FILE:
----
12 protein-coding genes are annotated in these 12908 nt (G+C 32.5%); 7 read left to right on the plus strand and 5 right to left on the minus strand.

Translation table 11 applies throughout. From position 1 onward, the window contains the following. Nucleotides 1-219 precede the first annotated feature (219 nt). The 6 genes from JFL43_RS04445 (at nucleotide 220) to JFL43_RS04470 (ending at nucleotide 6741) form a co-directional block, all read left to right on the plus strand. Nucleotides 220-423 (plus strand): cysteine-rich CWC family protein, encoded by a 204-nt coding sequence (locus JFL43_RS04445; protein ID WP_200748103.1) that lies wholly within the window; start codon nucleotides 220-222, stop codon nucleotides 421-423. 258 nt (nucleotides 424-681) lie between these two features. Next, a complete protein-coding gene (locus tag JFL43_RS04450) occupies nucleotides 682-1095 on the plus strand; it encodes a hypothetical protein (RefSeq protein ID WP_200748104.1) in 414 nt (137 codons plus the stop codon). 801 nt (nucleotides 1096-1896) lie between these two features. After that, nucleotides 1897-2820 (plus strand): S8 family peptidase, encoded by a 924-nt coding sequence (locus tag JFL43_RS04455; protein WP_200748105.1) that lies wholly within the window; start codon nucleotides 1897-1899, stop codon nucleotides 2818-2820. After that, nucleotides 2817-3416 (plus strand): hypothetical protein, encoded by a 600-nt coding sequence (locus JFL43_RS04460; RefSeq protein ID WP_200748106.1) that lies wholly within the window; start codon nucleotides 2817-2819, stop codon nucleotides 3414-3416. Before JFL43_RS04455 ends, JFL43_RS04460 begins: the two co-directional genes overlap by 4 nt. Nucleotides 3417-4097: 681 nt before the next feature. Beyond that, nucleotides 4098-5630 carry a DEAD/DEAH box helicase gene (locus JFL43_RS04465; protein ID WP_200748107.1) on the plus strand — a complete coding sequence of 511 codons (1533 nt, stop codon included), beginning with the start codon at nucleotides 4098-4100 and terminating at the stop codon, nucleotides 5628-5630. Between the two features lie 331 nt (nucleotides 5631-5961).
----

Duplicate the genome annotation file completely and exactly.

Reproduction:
12 protein-coding genes are annotated in these 12908 nt (G+C 32.5%); 7 read left to right on the plus strand and 5 right to left on the minus strand.

Translation table 11 applies throughout. From position 1 onward, the window contains the following. Nucleotides 1-219 precede the first annotated feature (219 nt). The 6 genes from JFL43_RS04445 (at nucleotide 220) to JFL43_RS04470 (ending at nucleotide 6741) form a co-directional block, all read left to right on the plus strand. Nucleotides 220-423 (plus strand): cysteine-rich CWC family protein, encoded by a 204-nt coding sequence (locus JFL43_RS04445; protein ID WP_200748103.1) that lies wholly within the window; start codon nucleotides 220-222, stop codon nucleotides 421-423. 258 nt (nucleotides 424-681) lie between these two features. Next, a complete protein-coding gene (locus tag JFL43_RS04450) occupies nucleotides 682-1095 on the plus strand; it encodes a hypothetical protein (RefSeq protein ID WP_200748104.1) in 414 nt (137 codons plus the stop codon). 801 nt (nucleotides 1096-1896) lie between these two features. After that, nucleotides 1897-2820 (plus strand): S8 family peptidase, encoded by a 924-nt coding sequence (locus tag JFL43_RS04455; protein WP_200748105.1) that lies wholly within the window; start codon nucleotides 1897-1899, stop codon nucleotides 2818-2820. After that, nucleotides 2817-3416 (plus strand): hypothetical protein, encoded by a 600-nt coding sequence (locus JFL43_RS04460; RefSeq protein ID WP_200748106.1) that lies wholly within the window; start codon nucleotides 2817-2819, stop codon nucleotides 3414-3416. Before JFL43_RS04455 ends, JFL43_RS04460 begins: the two co-directional genes overlap by 4 nt. Nucleotides 3417-4097: 681 nt before the next feature. Beyond that, nucleotides 4098-5630 carry a DEAD/DEAH box helicase gene (locus JFL43_RS04465; protein ID WP_200748107.1) on the plus strand — a complete coding sequence of 511 codons (1533 nt, stop codon included), beginning with the start codon at nucleotides 4098-4100 and terminating at the stop codon, nucleotides 5628-5630. Between the two features lie 331 nt (nucleotides 5631-5961).